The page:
FIGURE 12-3 Changing the code generation properties

To get to this screen, do the following:

  1. Select Tools from the menu.

  2. Select Options from the drop-down list box.

  3. Select the Java tab.

Note that the drop-down menu in FIGURE 12-3 for Type indicates several things (class, role, and so on). These are all the default options defined at these various levels. We first want to change an option for the type of attribute. To do this we change the PropertyType attribute from Not A Property to Simple. This action will result in get and set operations being defined for each of the class attributes. We'll do the same thing for the type of role, changing its PropertyType attribute as well.

While on the role type, we want to add an item value for Container Class. This attribute defines what type of container to use when dealing with one-to-many or many-to-many relationships between classes. Let's use java.util.ArrayList instead of Vector. Although Vector would work just fine, all the operations that it supports are synchronized and the synchronized keyword is not allowed in Enterprise JavaBeans. So for the type of role, your screen should look something like what you see in FIGURE 12-4.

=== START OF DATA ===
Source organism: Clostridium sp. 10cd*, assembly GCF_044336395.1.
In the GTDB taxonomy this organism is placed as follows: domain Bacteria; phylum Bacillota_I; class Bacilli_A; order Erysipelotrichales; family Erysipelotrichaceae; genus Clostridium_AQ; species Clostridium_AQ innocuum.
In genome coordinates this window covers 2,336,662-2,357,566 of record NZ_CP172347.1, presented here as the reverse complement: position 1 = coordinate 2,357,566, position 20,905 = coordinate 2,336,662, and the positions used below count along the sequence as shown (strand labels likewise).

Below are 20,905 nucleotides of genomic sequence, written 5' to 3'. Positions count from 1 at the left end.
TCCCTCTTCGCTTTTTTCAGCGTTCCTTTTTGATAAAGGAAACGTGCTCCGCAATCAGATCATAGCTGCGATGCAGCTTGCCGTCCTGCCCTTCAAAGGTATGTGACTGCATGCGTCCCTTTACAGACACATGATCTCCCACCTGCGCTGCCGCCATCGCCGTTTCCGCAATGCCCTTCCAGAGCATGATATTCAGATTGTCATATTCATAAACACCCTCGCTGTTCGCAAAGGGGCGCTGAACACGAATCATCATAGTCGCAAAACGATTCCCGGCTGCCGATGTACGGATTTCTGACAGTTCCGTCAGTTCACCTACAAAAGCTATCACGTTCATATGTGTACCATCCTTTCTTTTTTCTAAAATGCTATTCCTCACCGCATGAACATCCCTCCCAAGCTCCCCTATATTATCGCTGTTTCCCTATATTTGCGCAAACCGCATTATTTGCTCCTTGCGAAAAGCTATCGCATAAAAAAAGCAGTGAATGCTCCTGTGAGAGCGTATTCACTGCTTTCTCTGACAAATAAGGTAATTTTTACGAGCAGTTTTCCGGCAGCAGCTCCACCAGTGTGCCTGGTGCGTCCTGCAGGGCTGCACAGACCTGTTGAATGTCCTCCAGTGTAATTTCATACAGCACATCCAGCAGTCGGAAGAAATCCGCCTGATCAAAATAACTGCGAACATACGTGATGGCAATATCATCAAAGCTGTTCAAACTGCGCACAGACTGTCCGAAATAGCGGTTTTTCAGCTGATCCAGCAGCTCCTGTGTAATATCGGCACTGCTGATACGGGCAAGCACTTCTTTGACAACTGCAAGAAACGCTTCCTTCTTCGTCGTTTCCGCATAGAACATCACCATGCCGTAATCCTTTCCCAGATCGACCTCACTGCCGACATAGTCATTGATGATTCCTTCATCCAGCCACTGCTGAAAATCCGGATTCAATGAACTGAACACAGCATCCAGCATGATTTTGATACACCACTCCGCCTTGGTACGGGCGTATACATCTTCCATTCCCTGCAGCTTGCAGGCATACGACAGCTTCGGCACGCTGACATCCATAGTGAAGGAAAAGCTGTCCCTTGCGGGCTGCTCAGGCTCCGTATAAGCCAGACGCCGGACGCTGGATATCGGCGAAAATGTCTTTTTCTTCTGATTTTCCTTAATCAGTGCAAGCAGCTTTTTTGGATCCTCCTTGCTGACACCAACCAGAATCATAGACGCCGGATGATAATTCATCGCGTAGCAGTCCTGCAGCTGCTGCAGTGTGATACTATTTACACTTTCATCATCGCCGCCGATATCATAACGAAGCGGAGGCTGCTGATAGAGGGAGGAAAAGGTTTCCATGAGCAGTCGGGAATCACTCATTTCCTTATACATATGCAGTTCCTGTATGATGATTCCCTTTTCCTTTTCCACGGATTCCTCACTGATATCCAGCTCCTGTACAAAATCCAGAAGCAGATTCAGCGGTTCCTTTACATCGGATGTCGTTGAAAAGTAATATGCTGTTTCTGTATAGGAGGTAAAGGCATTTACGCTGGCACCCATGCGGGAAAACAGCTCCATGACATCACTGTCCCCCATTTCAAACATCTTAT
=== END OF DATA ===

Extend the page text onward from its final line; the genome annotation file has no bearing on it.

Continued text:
FIGURE 12-4 Changing type properties for role

A Final Pass at Attributes and Operations

Before actually generating code for Remulak, we need to make a pass through our target classes and tie up any loose ends in the areas of attributes and operations. As mentioned in the previous section, the signature issues are not as great a concern as having good coverage of our attributes is. FIGURE 12-5 shows the Rose attribute dialog box. Here I'm setting the properties for the customerNumber attribute found in the Customer class. For the Type attribute I have selected java.lang.String from the drop-down list. Notice also that the Bean Property type has defaulted to Simple in accordance with the changes made in FIGURE 12-3.

FIGURE 12-5 Attribute definitions

Converting Classes to Enterprise JavaBeans